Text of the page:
At over ten years old, blockchain is finally making its way into the mainstream sphere. Leaders are beginning to recognise its potential as not just a cryptocurrency platform, but also as a solution to all our tracking woes.
The Fourth Industrial Revolution is here, and blockchain technology will be a key part of it. So, where will the next decade take blockchain?
Suspicion turns to confidence
In the last ten years, blockchain technology has experienced major hype. However, this also means that people have been ultimately disappointed. With any new technology, there are growing pains – and blockchain definitely experienced these. Despite hundreds, if not thousands, of blockchain start ups, very few saw real success.
Blockchain still somewhat lacks maturity and needs to expand its use cases before it becomes widely accepted. However, by 2030, blockchain will be the norm. Experts forecast that the blockchain industry will be worth $21.28 billion AUD by 2024.
Solid use cases by big corporations
While there have been some monumental wins for smaller blockchain businesses, big corporations adopting blockchain reaches a wider audience who rely on them to adopt only the best technologies. There are already some large companies, such as IBM and US grocery store Walmart, who have brought blockchain into their own businesses.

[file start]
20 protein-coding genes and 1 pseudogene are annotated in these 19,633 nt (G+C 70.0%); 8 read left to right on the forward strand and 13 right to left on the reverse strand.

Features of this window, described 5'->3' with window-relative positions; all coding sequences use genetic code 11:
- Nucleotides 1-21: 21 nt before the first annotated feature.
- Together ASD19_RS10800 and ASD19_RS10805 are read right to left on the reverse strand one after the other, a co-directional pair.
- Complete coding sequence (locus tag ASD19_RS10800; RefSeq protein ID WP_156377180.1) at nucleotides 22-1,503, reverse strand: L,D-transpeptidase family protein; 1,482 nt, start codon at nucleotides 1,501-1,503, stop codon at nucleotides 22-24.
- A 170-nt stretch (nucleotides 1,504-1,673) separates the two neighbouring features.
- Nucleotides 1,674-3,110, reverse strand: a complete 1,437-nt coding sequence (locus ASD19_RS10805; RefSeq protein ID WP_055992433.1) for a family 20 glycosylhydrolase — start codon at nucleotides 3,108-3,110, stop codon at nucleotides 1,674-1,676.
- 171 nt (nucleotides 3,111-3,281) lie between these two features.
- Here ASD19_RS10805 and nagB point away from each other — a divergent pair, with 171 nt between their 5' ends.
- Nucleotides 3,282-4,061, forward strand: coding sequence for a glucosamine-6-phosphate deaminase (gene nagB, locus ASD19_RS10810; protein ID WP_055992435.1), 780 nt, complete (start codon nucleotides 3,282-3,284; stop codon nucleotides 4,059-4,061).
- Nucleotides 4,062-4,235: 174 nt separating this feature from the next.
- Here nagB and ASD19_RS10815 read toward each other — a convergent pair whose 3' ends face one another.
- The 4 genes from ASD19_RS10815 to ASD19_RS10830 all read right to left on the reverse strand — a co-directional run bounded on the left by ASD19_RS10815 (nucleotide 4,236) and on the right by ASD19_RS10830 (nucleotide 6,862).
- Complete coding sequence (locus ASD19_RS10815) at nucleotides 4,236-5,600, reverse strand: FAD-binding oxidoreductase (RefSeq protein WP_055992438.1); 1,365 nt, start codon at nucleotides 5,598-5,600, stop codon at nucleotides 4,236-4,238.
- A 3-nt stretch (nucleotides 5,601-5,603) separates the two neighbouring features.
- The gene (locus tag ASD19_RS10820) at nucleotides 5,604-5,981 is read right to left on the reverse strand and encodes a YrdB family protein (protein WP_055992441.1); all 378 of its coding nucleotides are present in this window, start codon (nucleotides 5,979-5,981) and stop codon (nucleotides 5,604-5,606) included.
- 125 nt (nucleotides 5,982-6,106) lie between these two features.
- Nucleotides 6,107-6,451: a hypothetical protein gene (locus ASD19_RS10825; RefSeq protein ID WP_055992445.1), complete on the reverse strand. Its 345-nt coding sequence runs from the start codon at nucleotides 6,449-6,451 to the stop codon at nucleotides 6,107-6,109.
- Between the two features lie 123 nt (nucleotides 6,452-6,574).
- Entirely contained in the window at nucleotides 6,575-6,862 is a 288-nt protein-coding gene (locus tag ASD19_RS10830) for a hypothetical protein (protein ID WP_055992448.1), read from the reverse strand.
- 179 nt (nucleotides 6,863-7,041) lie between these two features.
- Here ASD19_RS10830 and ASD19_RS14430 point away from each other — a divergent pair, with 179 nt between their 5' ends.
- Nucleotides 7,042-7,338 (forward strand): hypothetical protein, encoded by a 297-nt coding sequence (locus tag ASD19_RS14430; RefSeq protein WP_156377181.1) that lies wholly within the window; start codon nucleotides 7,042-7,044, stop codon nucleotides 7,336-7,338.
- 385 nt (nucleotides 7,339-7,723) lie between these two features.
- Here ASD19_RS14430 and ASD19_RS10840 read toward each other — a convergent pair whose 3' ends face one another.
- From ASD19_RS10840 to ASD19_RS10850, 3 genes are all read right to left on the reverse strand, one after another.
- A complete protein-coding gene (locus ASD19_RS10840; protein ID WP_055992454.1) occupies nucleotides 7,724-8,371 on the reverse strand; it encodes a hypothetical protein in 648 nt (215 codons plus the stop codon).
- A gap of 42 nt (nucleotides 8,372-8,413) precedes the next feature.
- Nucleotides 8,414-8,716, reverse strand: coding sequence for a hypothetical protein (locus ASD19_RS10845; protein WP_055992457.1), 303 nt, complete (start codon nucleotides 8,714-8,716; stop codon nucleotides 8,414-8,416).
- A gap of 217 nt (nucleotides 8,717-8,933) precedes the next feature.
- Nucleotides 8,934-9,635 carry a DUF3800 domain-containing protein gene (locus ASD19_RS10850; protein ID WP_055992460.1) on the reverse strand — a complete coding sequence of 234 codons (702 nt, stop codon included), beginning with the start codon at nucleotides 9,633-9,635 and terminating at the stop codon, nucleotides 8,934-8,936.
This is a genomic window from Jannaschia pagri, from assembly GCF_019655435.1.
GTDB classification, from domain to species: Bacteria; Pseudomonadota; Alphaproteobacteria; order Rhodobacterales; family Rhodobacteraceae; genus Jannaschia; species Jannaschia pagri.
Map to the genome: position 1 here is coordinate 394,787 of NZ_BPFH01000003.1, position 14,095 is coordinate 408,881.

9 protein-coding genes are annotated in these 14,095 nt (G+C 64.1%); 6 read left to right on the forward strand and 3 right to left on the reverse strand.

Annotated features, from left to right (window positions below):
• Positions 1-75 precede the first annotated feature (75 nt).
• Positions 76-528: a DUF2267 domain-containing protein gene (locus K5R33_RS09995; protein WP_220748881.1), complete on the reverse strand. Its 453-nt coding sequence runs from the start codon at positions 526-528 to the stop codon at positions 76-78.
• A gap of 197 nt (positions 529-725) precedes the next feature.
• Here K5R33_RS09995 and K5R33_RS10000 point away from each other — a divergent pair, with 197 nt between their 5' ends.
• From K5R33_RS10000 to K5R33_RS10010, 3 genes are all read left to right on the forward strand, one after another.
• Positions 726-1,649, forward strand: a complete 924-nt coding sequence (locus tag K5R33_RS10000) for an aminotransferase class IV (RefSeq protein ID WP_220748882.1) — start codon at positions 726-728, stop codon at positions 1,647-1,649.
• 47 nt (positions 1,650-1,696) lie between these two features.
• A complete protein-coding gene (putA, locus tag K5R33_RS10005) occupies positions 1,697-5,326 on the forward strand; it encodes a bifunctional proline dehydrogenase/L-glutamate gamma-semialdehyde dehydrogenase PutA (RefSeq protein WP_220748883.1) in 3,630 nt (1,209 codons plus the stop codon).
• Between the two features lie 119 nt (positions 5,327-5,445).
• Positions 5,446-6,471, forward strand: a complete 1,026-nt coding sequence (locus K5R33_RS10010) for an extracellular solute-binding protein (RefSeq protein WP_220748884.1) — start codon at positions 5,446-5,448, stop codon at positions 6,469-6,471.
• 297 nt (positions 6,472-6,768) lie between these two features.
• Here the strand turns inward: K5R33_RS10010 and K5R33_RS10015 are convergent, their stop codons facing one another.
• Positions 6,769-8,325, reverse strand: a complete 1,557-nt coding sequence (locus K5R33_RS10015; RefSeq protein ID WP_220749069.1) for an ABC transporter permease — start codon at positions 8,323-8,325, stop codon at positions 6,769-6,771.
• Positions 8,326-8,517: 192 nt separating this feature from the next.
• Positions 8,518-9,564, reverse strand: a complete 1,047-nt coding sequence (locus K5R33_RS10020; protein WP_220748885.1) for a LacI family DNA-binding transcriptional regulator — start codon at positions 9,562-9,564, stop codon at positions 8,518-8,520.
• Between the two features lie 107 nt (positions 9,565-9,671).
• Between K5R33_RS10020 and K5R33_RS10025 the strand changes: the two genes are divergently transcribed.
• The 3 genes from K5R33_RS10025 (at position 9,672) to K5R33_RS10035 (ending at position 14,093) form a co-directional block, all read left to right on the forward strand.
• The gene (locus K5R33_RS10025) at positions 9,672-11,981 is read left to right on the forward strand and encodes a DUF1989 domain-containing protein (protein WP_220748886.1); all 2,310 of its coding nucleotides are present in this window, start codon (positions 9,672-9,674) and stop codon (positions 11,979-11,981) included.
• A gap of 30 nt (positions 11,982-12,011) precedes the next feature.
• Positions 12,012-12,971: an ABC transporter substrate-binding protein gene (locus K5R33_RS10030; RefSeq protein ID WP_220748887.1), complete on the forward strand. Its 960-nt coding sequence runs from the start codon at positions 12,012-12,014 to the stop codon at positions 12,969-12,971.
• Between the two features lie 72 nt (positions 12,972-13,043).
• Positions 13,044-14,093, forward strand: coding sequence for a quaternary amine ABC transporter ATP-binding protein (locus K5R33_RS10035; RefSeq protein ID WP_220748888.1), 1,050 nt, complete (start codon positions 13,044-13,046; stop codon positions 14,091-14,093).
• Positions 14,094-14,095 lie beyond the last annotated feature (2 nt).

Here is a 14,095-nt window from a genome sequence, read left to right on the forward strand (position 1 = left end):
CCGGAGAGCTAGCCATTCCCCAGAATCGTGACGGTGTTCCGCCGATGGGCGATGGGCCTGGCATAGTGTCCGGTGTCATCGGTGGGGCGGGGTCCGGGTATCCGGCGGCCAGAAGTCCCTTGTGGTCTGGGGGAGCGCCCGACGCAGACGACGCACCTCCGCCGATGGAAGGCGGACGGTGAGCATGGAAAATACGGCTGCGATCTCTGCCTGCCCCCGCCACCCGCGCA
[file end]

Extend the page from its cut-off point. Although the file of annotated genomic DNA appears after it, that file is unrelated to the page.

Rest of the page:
However, the number of large companies using blockchain technology is limited – though the list is definitely growing. With collaboration, we can ensure that global companies, both big and small, understand the value of blockchain and set an example for others.
The blockchain gap will be addressed
By 2030, we will have solved the problem of blockchain accessibility. Instead of only those in developed, digitally competent countries, blockchain’s benefits will reach everyone. This will allow blockchain to reach its full potential in helping to lift people out of poverty, by giving them access to jobs, knowledge and better services.
Even in Australia, many people still lack digital access, and there are particular digital disparities between younger and older Australians. This will need to change, with better learning, accessibility and affordability.
Blockchain’s success hinges on the technology becoming global and benefiting all. Over the next ten years, we will move towards a world connected through blockchain and other nascent technologies. This will ensure that our data is secure, accessible and global.
Interested in finding out more about blockchain’s place in the future? Click here to see how our platform STAMP uses blockchain to secure and track data.